Acute pain: a known evil, a near-universal experience. Doctors know its cause - a sprain, a strain a fracture - and pain fades to naught as the injury mends. Not chronic pain. Defiant, it can be stifled but not quashed, never vanquished completely. Yet, often as not, the only proof it exists is a patient's word. So sometimes, doctors doubt. If ceaseless pain doesn't drive a patient to tears, doctors' dubious words often will. A patient's tears and persistent pleas for help can undermine her credibility with doctors. "I don't believe this patient has active fibromyalgia at this time," a doctor noted in Belinda's charts in May 2007. The type and severity of pain is "inconsistent with fibromyalgia," he wrote. If he thought of fibro as an annoying ache with latent and "active" phases, he misunderstood.
Fibromyalgia has long been misunderstood. Originally thought an arthritis relative, it is now considered a central nervous system problem. With fibro, the body feels an abnormal response to stimuli, including, and especially, pain. Pain is how the body alerts the brain that something's awry. Put your hand to close to a fire, its nerves warn the brain the hand will burn. That warning manifests as pain. With fibromyalgia and similar syndromes, the warning nerves are distressed, confused and continuously "misfire." The pain alarm blasts 24/7.
Researchers still endeavor to understand chronic pain. Meanwhile, many doctors still cast aside chronic pain patients as troublesome, prone to melodrama and hypochondria. A commercial for Lyrica - the first FDA approved medication for fibro - illustrates the experience. A bruised and beaten looking woman stares in the mirror and speaks to her skeptics: "If I looked like I felt, then would you believe me?"
Few doctors believed Belinda. Some said she had somatization disorder - an affliction marked by multiple physical complaints but no underlying physical problem. In Freud's day they called it "hysteria." It's most often diagnosed in young women symptomatic before age 30. Its population and of symptoms overlap those of many invisible illnesses. Systemic lupus strikes nine women for every man. Fibromyalgia does the same. M.S. strikes two or three women for each man. All the illnesses hit young to middle-aged victims. While true somatization disorder exists, it's rare. Many misdiagnosed "hysterical" women wait years for an accurate diagnosis.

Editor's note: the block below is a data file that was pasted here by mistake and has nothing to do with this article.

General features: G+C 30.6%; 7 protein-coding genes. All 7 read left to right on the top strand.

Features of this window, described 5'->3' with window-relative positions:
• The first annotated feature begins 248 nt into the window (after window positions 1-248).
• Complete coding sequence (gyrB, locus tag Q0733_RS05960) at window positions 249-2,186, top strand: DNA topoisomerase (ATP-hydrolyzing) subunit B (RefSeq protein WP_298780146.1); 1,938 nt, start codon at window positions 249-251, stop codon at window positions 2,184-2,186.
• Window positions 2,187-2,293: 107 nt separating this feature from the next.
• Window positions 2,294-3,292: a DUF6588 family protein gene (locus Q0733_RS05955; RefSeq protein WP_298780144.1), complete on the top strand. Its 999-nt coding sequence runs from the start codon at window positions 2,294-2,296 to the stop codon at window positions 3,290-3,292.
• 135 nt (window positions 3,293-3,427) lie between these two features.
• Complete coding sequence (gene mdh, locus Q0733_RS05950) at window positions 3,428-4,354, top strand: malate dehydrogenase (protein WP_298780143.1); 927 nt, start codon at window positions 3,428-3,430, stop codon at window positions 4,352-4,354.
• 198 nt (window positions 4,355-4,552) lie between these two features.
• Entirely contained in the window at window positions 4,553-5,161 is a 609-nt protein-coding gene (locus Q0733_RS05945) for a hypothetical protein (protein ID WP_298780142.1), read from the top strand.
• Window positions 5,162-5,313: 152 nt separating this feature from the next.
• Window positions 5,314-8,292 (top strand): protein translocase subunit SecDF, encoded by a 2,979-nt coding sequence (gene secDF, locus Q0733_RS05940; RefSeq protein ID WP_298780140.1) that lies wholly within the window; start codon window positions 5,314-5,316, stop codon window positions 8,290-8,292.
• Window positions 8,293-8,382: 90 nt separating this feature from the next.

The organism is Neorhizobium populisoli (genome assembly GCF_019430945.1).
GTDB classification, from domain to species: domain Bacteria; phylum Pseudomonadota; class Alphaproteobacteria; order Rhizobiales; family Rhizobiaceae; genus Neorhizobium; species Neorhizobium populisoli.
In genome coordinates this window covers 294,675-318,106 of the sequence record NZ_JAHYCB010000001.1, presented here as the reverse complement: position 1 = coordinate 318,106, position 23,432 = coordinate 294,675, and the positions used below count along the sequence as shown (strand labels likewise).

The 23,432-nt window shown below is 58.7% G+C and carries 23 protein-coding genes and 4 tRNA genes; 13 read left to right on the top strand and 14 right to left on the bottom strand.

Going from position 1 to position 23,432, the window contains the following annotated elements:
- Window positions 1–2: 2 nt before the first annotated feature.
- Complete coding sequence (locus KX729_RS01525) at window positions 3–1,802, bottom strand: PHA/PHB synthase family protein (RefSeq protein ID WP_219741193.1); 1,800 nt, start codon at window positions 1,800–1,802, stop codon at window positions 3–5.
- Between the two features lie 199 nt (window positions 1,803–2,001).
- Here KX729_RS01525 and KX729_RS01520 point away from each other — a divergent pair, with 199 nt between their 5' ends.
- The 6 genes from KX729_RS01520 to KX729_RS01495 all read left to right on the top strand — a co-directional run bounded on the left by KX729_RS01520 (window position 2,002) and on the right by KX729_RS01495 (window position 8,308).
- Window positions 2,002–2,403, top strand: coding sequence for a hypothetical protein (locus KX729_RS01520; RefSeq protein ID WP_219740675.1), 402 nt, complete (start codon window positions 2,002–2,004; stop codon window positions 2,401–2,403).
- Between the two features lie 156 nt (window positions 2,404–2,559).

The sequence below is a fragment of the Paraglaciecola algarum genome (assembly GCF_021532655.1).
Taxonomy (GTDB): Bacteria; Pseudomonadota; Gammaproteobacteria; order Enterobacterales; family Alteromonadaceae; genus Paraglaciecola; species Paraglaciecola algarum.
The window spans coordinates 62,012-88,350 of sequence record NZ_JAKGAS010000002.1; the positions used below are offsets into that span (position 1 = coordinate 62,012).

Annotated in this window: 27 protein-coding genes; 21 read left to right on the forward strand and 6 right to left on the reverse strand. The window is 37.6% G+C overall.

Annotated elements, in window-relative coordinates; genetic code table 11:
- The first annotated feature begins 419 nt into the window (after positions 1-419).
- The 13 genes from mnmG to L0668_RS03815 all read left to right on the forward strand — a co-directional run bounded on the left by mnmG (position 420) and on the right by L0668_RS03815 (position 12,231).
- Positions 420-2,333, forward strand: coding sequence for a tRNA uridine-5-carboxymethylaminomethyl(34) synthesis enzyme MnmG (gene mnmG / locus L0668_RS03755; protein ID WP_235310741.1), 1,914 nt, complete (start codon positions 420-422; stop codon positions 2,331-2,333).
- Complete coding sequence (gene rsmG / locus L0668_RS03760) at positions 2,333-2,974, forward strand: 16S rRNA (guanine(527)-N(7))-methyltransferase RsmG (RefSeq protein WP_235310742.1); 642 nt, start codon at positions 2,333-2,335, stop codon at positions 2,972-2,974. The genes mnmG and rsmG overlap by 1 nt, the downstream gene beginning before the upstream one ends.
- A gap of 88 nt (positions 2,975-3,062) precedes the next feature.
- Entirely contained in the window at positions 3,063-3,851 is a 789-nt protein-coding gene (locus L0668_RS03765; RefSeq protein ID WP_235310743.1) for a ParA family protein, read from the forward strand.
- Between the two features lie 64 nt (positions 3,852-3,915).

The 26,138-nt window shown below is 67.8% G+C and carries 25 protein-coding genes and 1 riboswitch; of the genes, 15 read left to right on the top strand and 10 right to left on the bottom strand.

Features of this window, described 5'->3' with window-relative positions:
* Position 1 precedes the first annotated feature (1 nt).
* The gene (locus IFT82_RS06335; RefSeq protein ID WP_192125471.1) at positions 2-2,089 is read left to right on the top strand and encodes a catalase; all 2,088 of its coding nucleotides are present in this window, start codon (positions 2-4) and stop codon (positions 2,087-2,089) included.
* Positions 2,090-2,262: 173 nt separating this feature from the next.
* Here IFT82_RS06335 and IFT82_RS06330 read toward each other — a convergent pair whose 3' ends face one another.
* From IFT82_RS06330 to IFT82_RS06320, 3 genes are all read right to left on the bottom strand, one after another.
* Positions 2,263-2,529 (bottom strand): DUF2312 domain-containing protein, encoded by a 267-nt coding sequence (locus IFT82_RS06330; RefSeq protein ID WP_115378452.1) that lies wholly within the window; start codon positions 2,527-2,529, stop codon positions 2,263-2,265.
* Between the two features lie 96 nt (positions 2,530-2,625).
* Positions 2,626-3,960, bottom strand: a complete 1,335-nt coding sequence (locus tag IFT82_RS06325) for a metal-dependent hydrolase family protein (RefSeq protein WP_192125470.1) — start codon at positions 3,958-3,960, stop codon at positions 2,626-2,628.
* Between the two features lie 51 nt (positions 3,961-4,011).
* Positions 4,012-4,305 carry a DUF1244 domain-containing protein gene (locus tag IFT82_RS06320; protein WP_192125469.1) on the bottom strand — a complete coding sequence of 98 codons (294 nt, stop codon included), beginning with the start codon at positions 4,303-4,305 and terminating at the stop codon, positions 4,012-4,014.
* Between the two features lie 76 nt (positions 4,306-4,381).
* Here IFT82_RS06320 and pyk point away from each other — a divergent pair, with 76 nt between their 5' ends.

Even with the best care, chronic pain has no "cure." It can only be managed. Cedars Sinai Medical Center entered Belinda into its pain management program. "Your expressions of pain will be believed and acted upon," the program's handouts announce. "Your personal, cultural, spiritual and/or ethnic beliefs will be incorporated." Doctors acted upon her pain - giving her meds aplenty - but their notes show skepticism. Doctors also disrespected Belinda's religious practices Jonathan asserts. Belinda was a Christian, but took interest in aspects of Wicca and folklore. She wrote prayers on scrolls and concocted oils to use with the prayers. She created a line of soap, Mystic October, with scents thought to improve a person's health, mood, or romantic life. She evidently spoke of this with her doctors. Notes about "practicing witchcraft" discriminated against her, and misunderstood her, Jonathan said. "They were saying she had delusional thoughts."
Doctors didn't call Belinda delusional, but often proclaimed Belinda's pain, migraines and frequent vomiting psychogenic or faked. Her steadily declining health went largely ignored, her complaints disregarded, according to her medical records. And notes about "drug-seeking behavior," permeate her medical charts. "Obviously they were completely clueless," Sharon said. "And their poisonous spurious entries colored all later treating physicians, mostly interns, who pegged Belinda as a junkie."
Like Belinda's life, stories surrounding her pain and long, slow death are a study in contrast. Family and friends remember a girl crying for help, while doctors saw a manipulative patient. Only Belinda knew for certain how she felt, and if the medications eased her pain, her mind, or both. The medical charts and family memories are consistent on these points: In the last years of her life, Belinda continuously visited doctors. She endured liver fulminant - acute liver failure -- three times. The first two times she escaped death. Briefly. And somehow, when she visited Good Samaritan Hospital on Halloween of 2007, a doctor mistook liver failure for "gastritis." Alert that morning, she complained of nausea and pain. Within two days, she'd fall unconscious. Within two weeks, she'd die.